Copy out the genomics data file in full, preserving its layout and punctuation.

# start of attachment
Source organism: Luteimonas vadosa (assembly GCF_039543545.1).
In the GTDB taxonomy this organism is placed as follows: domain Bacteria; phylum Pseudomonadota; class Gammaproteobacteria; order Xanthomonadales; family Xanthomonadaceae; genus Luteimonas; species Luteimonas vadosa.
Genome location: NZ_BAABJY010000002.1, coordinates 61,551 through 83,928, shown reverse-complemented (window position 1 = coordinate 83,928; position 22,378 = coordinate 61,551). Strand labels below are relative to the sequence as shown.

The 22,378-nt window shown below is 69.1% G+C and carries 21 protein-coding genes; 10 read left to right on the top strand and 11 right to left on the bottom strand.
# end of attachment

Source organism: Luteimonas vadosa (assembly GCF_039543545.1).
In the GTDB taxonomy this organism is placed as follows: domain Bacteria; phylum Pseudomonadota; class Gammaproteobacteria; order Xanthomonadales; family Xanthomonadaceae; genus Luteimonas; species Luteimonas vadosa.
Genome location: NZ_BAABJY010000002.1, coordinates 61,551 through 83,928, shown reverse-complemented (window position 1 = coordinate 83,928; position 22,378 = coordinate 61,551). Strand labels below are relative to the sequence as shown.

The 22,378-nt window shown below is 69.1% G+C and carries 21 protein-coding genes; 10 read left to right on the top strand and 11 right to left on the bottom strand.